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VAISAKHI: A Surrey piper’s musical harmony

Categories: Church,Events,News,Stories

Music director for Crossroads United Church in North Delta plays flute for Indian Standard Time


Bruce Harding played his Indian bansuri bamboo flute with his bandmates, Indian Standard Time, at a Vaisakhi gig in Surrey. (Photo: Tom Zytaruk).
Bruce Harding played his Indian bansuri bamboo flute with his bandmates, Indian Standard Time, at a Vaisakhi gig in Surrey. (Photo by Tom Zytaruk)
 
 
Bruce Harding stands out in a crowd, and not just because he’s tall.
 
The music director for Crossroads United Church in North Delta plays the Indian bansuri bamboo flute and bass for Indian Standard Time, a Surrey-based group of musicians’s musicians that can easily ease you into a trance or get you dancing with their north Indian classical music.
 
The Instrumental World Fusion band’s members are Amarjeet Singh (tabla), Harding (flute, vocals, guitar, bass, djembe), Coach Sandhu (guitars/production), Sandy Khaira (drums, percussion, bass), and Baljit Singh (sarangi, dilruba, esraj, tar sehnayi). Their Facebook page posits the question: “What would happen if Bob Marley had explored progressive rock in Delhi?”
 
The band regularly play crowds of up to 1,500 at local banquet halls and has been particularly busy with Vaisakhi-related gigs.
 
“We’ve had a whole string of functions in the past couple of weeks that are all Vaisakhi related,” says Harding, 51.
 
It’s not hard to see he’s the only white guy in the band. What’s that like? He chuckles at the question.
 
“Well, it’s always interesting. I’m certainly used to sitting in a room and having everybody talking away in Punjabi and me not understanding a word that’s going on until somebody translates,” he laughs.
 
He’s a Christian among Sikh band members.
 
“The group itself is quite open,” Harding says. “In some ways the fact that they’re all practising Sikhs means they understand the fact that I’m a Christian musician working in that environment too, where if it was just a secular world working with other Western musicians I’d get kind of weird looks, you know, because I’ve worked as a music director at churches for 30 years.”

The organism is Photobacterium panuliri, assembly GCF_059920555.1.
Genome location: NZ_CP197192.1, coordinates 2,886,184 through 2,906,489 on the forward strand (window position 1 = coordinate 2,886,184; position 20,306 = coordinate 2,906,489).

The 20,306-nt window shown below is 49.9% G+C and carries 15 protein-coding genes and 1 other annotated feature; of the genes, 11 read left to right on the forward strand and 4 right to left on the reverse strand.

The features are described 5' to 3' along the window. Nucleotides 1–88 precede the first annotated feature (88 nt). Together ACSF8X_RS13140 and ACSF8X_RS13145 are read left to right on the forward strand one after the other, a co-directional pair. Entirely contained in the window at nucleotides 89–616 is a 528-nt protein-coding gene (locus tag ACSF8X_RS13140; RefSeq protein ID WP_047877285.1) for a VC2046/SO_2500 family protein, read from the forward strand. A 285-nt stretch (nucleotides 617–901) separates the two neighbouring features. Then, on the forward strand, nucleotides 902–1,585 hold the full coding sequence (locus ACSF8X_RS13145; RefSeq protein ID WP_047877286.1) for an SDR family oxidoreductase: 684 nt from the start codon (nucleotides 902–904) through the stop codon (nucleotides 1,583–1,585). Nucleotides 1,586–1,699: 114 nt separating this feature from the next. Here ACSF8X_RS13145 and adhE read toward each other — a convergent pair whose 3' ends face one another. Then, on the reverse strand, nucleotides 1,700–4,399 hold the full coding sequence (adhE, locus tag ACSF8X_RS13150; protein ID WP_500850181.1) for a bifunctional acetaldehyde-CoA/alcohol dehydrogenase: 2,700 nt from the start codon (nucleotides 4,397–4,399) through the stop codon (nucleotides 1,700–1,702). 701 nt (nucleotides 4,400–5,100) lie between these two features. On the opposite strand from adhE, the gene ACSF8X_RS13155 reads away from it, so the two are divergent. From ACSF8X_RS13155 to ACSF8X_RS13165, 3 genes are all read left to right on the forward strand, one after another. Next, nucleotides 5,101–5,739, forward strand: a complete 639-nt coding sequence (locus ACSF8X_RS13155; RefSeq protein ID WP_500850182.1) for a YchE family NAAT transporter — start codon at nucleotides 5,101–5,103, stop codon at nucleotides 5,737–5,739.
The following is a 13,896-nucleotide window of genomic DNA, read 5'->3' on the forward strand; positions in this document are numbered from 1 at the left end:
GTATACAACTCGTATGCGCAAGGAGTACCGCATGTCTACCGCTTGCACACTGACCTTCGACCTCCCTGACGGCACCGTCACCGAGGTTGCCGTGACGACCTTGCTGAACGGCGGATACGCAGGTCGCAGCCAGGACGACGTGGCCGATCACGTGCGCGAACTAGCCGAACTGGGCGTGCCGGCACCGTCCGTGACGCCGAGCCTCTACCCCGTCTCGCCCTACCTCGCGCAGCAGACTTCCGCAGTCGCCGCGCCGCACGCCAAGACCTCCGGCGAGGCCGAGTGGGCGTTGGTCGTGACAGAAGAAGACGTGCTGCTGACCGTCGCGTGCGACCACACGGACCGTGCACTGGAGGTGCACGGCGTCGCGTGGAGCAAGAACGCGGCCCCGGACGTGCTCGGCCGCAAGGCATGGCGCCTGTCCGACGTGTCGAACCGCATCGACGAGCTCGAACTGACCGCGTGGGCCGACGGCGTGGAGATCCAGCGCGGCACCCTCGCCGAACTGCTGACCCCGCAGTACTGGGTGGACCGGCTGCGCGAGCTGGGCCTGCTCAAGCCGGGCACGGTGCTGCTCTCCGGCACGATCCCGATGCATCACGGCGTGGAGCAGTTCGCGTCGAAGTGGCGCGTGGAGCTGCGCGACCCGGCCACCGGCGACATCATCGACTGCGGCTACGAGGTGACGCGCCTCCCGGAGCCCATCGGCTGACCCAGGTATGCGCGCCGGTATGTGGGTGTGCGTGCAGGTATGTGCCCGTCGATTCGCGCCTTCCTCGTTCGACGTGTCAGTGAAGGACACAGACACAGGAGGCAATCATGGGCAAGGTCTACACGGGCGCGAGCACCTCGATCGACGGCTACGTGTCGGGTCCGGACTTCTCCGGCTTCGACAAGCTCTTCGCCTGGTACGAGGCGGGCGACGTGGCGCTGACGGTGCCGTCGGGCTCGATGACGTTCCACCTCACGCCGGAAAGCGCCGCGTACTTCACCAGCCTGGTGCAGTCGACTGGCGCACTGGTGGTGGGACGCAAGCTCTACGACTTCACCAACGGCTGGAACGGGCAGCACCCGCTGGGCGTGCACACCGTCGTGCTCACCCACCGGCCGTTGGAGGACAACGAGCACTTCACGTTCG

Indian Standard Time performing in Surrey. (Photo by Tom Zytaruk)
Indian Standard Time performing in Surrey. (Photo by Tom Zytaruk)
 
 
The band was founded more than a decade ago, he figures.
 
“It’s a complicated question — the core of us have been together since 2006, my guess would be. Kind of formally, in terms of current membership and so on, would be the last three years I guess, thereabouts.”
 
Some of their tunes push 20 minutes.
 
“Most of what we do is rooted in the north Indian classical tradition, so it’s raga based and tala based, that’s the time cycle language of north Indian music. There’s a lot of different influences, a lot of Western pop and funk and jazz influences.”
 
Harding has been a musician all his life, playing professionally since the early 1980s.
 
“I fell in love with Indian classical music when I was doing my graduate work at the University of Toronto.”
 
 
Indian Standard Time performing in Surrey. (Photo by Tom Zytaruk)
Indian Standard Time performing in Surrey. (Photo by Tom Zytaruk)
 
 
Indian Standard Time recently performed Canada’s national anthem during South Asian Celebration Night in Vancouver at Rogers Arena, on March 29 at the Vancouver versus Edmonton game (the Canucks beat the Oilers 2-1, by the way).
 
It was by far their biggest audience, at 15,000-plus.
 
“As a Canada 150 project we did a video filmed in Bear Creek Park, it’s up on our YouTube channel, our Indian Standard Time YouTube channel, this past June and released it,” Harding tells the Now-Leader, “and so the Hockey Night in Canada guys, the Punjabi broadcast guys, were aware of our recording so they specifically approached us to do the national anthem, which is a matter of adapting what we did there because obviously we do a studio kind of recording where I’m playing four different flute parts plus bass, so we had to go with just a single flute line and adaptation to do it live, but I thought it worked very well. It was quite neat getting in on all of that.
 
“It was a fun project putting O Canada into a traditional Indian time cycle. That’s a 14-beat cycle we did it in. It certainly involved some adaptation but to me it falls very naturally in that cycle, so it’s quite singable.”
 
All five band members teach out of the Naad Foundation in Surrey.
 
The non-profit foundation supports and promotes traditional musical arts “and kind of the fusion-intercultural aspect of things too,” Harding explains. “Part of its mission is to bring cultures together.
 
“The City of Surrey just approached us about doing a big concert and partnership with them at Surrey Arts Centre in November, so we’ve got a full program.”
 
That’ll be on Friday, Nov. 2 at Bear Creek Park.
 
For more on the band, visit indianstandardtime.band.
 
 
Article written by TOM ZYTARUK
Originally published on April 20, 2018, North Delta Reporter
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